Tuesday, January 27, 2015


The Glorification of Dead Christians


The most detailed description of the rapture of the Church is found in Paul's first letter to the persecuted Christians he had left in Thessalonica. He wrote this letter from Corinth, where he confronted much confusion about the personal destiny of believers. Some Christians in Thessalonica had already died (perhaps by martyrdom), and the saints there were concerned that their dead loved ones would miss out on the second coming of Christ.
But dead Christians will not be forgotten by God at the Second Coming. In fact, they will be the first humans to experience glorification since the Lord Jesus. Yes, Christ was "the first fruits." He is the first and only human ever to have been glorified. But "afterward" - nearly two thousand years already - members of His body and bride, namely, "those who are Christ's," will share His glory "at His coming" (1 Cor. 15:23).
Now Paul was emphatic in his letter to the believers in Thessalonica on this one point: Dead Christians will be glorified even before living Christians!
"For this we say to you by the word of the Lord, that we who are alive and remain until the coming of the Lord will by no means precede those who are asleep. For the Lord Himself will descend from heaven with a shout, with the voice of an archangel, and with the trumpet of God. And the dead in Christ will rise first. Then we who are alive and remain shall be caught up together with them in the clouds to meet the Lord in the air. And thus we shall always be with the Lord. Therefore comfort one another with these words." (1 Thess. 4:15-18)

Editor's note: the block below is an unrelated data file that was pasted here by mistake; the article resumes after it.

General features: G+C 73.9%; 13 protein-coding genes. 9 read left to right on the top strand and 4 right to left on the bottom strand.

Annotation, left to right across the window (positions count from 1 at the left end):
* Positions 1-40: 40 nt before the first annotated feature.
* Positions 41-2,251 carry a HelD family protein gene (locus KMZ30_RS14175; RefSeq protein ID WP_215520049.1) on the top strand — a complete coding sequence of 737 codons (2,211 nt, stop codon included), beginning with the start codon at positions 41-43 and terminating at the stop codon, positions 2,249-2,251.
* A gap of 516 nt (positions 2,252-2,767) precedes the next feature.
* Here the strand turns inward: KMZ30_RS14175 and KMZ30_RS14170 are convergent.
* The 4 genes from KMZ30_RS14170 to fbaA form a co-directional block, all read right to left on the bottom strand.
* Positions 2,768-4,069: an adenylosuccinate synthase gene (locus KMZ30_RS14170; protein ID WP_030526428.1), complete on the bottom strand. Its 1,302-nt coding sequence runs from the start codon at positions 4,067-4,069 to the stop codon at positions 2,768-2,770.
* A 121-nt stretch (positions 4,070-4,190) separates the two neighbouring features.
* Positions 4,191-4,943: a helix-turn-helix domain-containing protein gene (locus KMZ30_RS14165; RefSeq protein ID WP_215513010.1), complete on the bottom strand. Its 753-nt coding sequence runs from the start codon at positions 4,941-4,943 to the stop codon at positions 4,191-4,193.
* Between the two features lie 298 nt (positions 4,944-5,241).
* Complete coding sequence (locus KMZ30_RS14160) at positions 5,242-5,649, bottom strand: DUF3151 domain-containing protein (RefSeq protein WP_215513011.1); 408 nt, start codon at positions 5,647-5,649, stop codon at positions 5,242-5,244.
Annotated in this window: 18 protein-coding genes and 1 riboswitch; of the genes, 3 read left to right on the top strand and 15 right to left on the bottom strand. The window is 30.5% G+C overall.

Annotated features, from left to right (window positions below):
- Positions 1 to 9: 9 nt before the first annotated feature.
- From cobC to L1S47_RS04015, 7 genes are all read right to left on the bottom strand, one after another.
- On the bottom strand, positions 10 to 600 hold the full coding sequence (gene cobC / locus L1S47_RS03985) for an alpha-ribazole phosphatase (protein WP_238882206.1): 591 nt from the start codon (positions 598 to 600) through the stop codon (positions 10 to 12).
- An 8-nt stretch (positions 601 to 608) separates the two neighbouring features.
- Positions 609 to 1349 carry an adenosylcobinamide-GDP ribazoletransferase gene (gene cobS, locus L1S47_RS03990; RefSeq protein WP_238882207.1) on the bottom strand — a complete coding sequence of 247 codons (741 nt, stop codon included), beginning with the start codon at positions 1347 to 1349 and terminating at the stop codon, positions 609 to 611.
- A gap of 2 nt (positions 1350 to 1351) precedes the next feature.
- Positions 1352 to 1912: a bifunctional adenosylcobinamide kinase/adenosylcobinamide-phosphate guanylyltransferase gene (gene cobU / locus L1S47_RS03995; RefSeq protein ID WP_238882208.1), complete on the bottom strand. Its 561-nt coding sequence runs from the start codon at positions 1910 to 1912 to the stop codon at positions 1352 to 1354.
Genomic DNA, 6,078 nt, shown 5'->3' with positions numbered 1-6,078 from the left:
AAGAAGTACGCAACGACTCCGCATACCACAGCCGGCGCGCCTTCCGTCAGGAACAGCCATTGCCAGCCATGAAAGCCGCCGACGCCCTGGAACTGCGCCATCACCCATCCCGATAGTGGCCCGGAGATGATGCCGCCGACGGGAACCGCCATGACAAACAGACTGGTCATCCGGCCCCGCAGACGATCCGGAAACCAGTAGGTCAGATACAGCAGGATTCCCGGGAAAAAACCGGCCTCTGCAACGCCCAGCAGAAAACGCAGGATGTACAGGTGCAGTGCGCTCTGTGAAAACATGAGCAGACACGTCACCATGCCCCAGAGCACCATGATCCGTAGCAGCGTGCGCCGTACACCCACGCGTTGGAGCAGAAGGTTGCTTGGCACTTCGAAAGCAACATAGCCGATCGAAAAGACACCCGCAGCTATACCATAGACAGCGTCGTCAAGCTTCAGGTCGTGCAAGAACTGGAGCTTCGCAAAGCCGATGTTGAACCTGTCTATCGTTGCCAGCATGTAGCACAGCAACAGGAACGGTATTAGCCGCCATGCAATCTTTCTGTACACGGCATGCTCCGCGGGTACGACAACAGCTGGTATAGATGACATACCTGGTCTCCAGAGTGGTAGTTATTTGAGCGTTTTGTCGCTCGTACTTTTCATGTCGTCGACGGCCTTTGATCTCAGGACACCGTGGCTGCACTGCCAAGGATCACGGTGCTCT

It is fascinating to behold the order in which transformations to glory occur: (1) our Lord first; (2) dead Christians next; (3) living Christians moments later; (4) the two witnesses three and a half years later (Rev. 11:1-12); and (5) tribulation martyrs and all pre-Pentecost saints three and a half years later still, at the second coming of Christ (Dan. 12:1-2; Rev. 20:4). Yes, "each one in his own order (tagma)" (1 Cor. 15:23), like a magnificent parade through the ages.

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